Tucked in 228 initiatives is Gov. Cathy Hochhol’s new agenda to prevent landlords from turning down rental applications simply because they have criminal records or bad credit.
She described it as an attempt to control the homelessness crisis in the country.
Hochul will propose legislation to prevent landlords from automatically rejecting potential renters because of a conviction or low credit score. Instead, landlords will have to assess the crime the tenant has committed and their history of recidivism or lack thereof.
The measure is weaker than the measure that appeared to be passed last month by the New York City Council before opposition from landlords helped overcome it. The city bill would have prevented landlords from checking the criminal history of potential tenants.
Hochul will require property owners who check criminal backgrounds to take a comprehensive look at them, including whether they have committed the crime again. The idea is for the landlord to consider, for example, whether the tenant has a history of violent crime or lesser crime.
However, the owners group’s initial judgment on the Hochul replacement indicates that it will be difficult to sell to multifamily owners.
Frank Ritchie, executive vice president of the Rental Stability Association, called it “completely preposterous” to “put the onus on landlords to make judgments about whether a previously incarcerated potential tenant has been rehabilitated.”
“The governor is unrealistic in asking landlords to play the role of social worker, probation officer and therapist,” he said.
Previous RSA comments on the city bill indicate that the group considers Hochul’s bill not only impractical, but unnecessary.
No owner would say ‘completely ‘impossible’ just because someone has committed a crime, said Joseph Strasbourg, president of the group. The real deal Last month. He noted that some of the convictions could be for acts that have since become legal, such as marijuana possession.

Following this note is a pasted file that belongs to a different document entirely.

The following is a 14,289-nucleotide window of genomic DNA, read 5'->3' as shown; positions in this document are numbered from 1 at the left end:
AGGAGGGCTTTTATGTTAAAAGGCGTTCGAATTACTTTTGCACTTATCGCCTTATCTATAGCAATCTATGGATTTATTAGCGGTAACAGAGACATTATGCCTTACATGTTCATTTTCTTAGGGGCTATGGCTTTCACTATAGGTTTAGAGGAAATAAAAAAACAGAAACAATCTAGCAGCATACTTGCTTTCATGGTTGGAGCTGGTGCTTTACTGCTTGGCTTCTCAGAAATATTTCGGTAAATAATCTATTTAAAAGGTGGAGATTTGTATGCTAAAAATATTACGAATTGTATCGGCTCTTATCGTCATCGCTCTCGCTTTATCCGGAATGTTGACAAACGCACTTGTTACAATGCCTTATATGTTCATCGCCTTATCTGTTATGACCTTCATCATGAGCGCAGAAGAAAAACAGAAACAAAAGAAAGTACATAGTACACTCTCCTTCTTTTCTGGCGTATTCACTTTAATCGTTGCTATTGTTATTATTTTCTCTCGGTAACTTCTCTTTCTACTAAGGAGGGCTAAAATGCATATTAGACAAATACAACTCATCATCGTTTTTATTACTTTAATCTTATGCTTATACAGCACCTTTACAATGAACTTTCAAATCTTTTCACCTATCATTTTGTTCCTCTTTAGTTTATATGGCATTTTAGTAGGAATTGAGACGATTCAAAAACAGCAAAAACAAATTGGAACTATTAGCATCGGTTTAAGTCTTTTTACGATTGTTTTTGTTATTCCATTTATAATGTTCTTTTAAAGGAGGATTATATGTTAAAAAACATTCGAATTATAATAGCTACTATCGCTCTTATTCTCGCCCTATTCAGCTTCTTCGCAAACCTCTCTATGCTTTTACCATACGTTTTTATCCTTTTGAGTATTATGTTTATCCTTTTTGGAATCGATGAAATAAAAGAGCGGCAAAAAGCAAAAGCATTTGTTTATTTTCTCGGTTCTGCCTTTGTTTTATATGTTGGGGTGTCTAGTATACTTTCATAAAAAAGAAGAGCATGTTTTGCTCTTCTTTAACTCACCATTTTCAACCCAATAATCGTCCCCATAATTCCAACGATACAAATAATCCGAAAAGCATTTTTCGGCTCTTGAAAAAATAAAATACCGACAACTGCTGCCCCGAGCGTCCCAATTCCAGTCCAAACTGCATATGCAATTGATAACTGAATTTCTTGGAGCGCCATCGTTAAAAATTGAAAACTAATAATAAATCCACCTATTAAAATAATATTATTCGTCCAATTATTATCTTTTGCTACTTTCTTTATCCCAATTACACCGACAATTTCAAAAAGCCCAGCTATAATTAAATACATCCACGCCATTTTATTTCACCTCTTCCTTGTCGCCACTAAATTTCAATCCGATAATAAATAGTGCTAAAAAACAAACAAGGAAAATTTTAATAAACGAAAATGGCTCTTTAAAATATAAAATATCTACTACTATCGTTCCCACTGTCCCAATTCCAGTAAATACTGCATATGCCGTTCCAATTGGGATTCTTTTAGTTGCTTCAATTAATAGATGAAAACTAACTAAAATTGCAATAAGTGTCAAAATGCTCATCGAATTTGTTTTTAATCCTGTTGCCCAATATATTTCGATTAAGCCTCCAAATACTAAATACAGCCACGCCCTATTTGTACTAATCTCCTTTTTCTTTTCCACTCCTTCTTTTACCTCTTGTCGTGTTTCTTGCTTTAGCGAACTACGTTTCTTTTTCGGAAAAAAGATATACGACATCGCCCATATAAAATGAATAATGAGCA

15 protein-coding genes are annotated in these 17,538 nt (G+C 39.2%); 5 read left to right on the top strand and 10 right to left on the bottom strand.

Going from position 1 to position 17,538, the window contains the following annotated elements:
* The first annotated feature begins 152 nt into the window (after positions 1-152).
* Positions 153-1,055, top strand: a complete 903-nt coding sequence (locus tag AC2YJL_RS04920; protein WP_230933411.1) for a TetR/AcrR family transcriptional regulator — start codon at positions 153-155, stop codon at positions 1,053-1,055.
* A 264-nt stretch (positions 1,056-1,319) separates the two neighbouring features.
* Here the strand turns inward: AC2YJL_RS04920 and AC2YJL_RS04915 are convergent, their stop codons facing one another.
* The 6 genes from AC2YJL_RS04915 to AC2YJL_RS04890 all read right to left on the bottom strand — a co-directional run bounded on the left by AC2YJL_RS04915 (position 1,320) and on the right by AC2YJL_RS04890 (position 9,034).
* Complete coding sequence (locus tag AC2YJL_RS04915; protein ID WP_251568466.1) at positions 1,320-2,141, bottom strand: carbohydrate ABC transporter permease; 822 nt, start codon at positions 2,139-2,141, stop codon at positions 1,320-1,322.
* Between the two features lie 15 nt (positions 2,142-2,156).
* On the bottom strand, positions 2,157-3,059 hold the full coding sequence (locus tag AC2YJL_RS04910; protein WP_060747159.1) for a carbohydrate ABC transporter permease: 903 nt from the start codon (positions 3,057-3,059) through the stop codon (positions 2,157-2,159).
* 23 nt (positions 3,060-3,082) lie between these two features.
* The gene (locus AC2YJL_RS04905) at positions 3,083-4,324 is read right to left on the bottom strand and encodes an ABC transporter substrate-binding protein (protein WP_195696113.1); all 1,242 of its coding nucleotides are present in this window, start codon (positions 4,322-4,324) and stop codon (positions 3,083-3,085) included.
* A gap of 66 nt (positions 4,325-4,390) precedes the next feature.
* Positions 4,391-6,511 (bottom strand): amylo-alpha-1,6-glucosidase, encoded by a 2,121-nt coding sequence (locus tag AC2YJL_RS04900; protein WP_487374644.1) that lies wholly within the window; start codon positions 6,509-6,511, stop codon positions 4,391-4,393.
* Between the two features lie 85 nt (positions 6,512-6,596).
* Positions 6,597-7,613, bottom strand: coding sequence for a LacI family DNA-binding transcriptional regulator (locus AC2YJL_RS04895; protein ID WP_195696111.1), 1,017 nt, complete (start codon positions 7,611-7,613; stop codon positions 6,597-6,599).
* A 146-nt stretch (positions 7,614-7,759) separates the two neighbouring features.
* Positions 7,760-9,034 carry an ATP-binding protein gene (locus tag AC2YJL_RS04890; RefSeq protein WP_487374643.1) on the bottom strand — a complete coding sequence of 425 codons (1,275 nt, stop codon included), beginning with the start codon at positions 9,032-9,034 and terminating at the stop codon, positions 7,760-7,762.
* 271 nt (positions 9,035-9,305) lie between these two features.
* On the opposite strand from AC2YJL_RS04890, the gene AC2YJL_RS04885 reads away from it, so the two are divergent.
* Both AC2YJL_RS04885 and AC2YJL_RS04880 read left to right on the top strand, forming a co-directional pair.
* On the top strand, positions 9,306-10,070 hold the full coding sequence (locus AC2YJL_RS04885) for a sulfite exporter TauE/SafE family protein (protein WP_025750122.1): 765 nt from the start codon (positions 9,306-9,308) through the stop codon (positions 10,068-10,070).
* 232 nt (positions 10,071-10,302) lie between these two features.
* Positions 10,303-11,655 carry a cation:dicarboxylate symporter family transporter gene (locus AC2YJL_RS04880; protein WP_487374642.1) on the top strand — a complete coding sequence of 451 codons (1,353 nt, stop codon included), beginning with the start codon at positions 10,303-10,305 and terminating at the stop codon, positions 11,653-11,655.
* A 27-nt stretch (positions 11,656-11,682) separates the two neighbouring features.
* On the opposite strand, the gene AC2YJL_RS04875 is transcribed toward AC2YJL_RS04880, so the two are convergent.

But according to the Fortune Society, discrimination against former offenders is widespread among landlords. The nonprofit says it primarily harms renters of color, and increases the likelihood that they will end up in homeless shelters. A 2007 study of more than 600 landlords found that two-thirds of them did not accept applicants with a criminal background.
However, for the owners surveyed, a return to criminality made a difference. The study found that more than two-thirds of landlords who said they would not accept applicants with a criminal history would reconsider if a potential tenant was not convicted again after their release.
The Fortune Society, the sponsor of the bill that died in city council last month, said it respects the governor’s efforts to tackle housing discrimination, but described its proposal as too modest.
“It appears that what is being proposed may not be enough,” said Andre Ward, the charity’s associate vice president.
Ward lamented that the governor’s proposal would allow landlords to review criminal histories and dismiss past offenders. He said that such assessments would not be objective.
He also expressed concern that the governor’s initiative could undermine city legislation, if ever passed. The council bill would make it illegal for landlords to inquire about records of arrest, conviction or denial on those grounds.
A statewide ban on credit checks, which Hochul introduced along with a criminal history proposal, is in a city bill that would ban background checks.
Ward said companies that run credit checks are usually unsupervised and landlords often use the information to deny housing to tenants. People who have been through the criminal justice system, as well as low-income renters, are less likely to get good credit.
“If the full proposal of what the governor is putting up takes place, it will reduce the impact of the citywide bill that we are introducing,” he said.
Hochul’s proposals will complement a five-year housing plan to build 100,000 affordable units, including 10,000 with support services intended for at-risk residents such as former inmates.